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Tag: Carey Price

Will Vegas Solve Montreal’s Stingy Defense

(Photo Credit: SinBin.vegas Photographer Brandon Andreasen)

It’s possible in Game 1 the Golden Knights defeated a Canadiens team that didn’t play to their full identity. Clearly, Vegas executed theirs by pressuring Montreal resulting in four goals scored against goaltender Carey Price. However, things were different in Game 2 and likely for the remainder of the Semifinals series.

Everybody who was supposed to be who they are identity wise for the Montreal Canadiens played to their role. And it got Vegas uncomfortable. Where Vegas hasn’t been uncomfortable before. -Aaron Ward, Former defenseman and TSN analyst

Canadiens defenseman Jeff Petry was absent for Game 1 but his presence on Wednesday allowed the Original Six franchise to clean up their endzone coverage and move the puck effectively. In their second matchup, the Canadiens pushed Vegas shooters wider than they had in Game 1. The Golden Knights had only eight low-quality attempts on net as opposed to 11 in Game 2.

This postseason with Petry in the lineup the Canadiens allow 2.20 goals per game and given up 3.00 without him.

My best asset is my legs my skating ability. Just focusing on that and closing quickly. -Jeff Petry, MTL defenseman

Tonight, Vegas will need to find ways to utilize the traffic in front of Montreal’s net. 13 of the 32 goals the Canadiens have allowed in the playoffs were from defenseman, including five in six periods from Golden Knights blueliners. Alex Pietrangelo’s goal in Game 2 was a great example how to get around Montreal’s stingy defense. The former Cup winner patiently waited for a screen to develop and slipped a shot through Petry’s legs and past Price. There’s not much an elite goaltender can do when he can’t see the puck.

The Golden Knights have scored on mobile defenseman this postseason but neither of their prior opponents were as big as the Canadiens defensive unit. To combat that, Vegas can match with their own size to jam, screen, and stuff in front of the goaltender. And of course taking advantage of rebounds, loose pucks, and all the grease that occurs in the playoffs.

Since their Game 6 loss against Minnesota, Vegas has responded well after a playoff loss. There’s no reason to believe they won’t tonight for Game 3 in Montreal. Sure, with a full deck the Canadiens will be more difficult to break through but Vegas has the creativity, size, and skill to neutralize any club’s defense. Price can’t bail his teammates out the entire series.

How The Golden Knights Can Score On Carey Price And The Montreal Canadiens

(Photo Credit: SinBin.vegas Photographer Brandon Andreasen)

The Golden Knights enter Round 3 of the playoffs as a sizeable favorite. That’s because they seem to have the advantage on paper at pretty much every position on the rosters. However, even as good as Marc-Andre Fleury has been, beating Carey Price is always going to be tricky.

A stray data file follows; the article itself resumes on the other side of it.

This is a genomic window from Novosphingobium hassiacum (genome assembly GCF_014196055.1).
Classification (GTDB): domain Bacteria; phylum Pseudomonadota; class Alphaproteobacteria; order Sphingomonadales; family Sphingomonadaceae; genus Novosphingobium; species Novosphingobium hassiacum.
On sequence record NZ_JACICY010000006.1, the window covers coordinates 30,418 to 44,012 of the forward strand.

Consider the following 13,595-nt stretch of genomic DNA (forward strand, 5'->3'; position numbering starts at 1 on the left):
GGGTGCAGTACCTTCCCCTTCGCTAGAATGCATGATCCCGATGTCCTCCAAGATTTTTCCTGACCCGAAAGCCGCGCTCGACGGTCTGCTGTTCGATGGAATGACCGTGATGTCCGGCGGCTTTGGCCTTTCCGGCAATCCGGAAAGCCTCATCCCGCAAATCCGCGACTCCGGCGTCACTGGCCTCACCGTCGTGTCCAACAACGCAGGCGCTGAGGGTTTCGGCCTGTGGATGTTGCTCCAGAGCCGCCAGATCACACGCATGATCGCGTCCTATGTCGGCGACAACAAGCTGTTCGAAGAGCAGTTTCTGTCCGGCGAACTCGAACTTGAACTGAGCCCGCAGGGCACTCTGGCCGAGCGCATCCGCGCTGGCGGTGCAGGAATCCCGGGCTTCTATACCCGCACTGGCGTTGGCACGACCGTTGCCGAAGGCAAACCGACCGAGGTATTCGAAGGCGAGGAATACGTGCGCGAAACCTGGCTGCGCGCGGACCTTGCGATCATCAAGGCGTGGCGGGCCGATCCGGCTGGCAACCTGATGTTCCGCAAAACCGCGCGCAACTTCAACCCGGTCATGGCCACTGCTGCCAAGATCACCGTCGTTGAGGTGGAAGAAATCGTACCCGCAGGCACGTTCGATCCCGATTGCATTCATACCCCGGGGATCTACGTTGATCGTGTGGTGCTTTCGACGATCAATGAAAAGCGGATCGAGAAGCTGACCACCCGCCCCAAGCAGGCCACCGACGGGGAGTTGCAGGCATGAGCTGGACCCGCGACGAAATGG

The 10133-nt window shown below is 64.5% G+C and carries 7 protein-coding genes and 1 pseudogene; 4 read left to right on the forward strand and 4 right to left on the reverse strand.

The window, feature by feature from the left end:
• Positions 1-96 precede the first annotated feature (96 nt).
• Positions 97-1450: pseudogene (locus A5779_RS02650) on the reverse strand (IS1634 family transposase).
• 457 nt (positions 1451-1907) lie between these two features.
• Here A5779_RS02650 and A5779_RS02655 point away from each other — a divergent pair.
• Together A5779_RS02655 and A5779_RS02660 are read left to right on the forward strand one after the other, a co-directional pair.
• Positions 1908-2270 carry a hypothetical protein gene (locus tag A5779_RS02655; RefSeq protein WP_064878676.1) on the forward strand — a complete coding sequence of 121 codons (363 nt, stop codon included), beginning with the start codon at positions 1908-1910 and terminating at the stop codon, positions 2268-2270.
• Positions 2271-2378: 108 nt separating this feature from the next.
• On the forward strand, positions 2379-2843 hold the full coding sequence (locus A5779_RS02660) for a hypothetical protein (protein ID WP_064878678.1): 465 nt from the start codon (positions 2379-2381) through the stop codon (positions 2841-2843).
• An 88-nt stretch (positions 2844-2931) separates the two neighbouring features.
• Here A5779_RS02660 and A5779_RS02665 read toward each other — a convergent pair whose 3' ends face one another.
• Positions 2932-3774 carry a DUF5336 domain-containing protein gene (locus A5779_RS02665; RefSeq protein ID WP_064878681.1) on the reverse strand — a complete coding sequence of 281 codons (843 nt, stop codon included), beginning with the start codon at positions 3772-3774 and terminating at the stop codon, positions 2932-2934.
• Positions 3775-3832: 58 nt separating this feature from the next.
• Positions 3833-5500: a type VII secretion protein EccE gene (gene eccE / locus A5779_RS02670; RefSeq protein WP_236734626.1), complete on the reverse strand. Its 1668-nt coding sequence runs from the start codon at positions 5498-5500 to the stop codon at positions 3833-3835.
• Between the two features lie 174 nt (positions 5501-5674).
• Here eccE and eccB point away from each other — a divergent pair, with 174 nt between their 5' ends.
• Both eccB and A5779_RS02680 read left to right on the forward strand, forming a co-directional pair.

That certainly doesn’t mean it can’t be done though. In 11 playoff games this season, he’s allowed 22 goals on 337 shots. That’s good for an impressive .935 save percentage to go along with his 1.97 goals against average. Excellent numbers, but 22 goals nonetheless.

I went back and studied all 22 goals that got past Price to see if I could spot any common threads. Not just in beating Price himself, but also in places where the Golden Knights can exploit Montreal’s defense.

Of the 22 allowed, I qualified just six as stoppable shots by Price. It’s important to note that I’m being fairly lenient in favor of Price, marking any shot that was tipped, deflected, through traffic, or into an open net based on a rebound or cross-ice pass as “unstoppable.” This doesn’t mean a goalie like Price can’t stop them, or that he won’t moving forward, it instead means that they are goals created that scored on the defense as opposed to beating the goalie. These are goals that a goalie is not expected to stop, and the unstoppable shots accounted for 73% of the goals scored against Price in the series.

Let’s start with the six that he did have a chance to stop. Three of them are pucks that are picked up by players standing in the circles. Two are from passes from the high-slot to a defenseman walking in (the same defenseman both times in the same game actually), and the other is a pass from under the goal. On all three, the player released a hard wrist shot that beats Price. All three scored are shot short side on Price and all three he looks up to the sky like he can’t believe he missed them. I’d be hard-pressed to say we can expect one of those in this series, but three in 11 games makes me think it’s possible. Looking at Max Pacioretty, Alex Tuch, Alex Pietrangelo, or Shea Theodore as the most likely options to do it.

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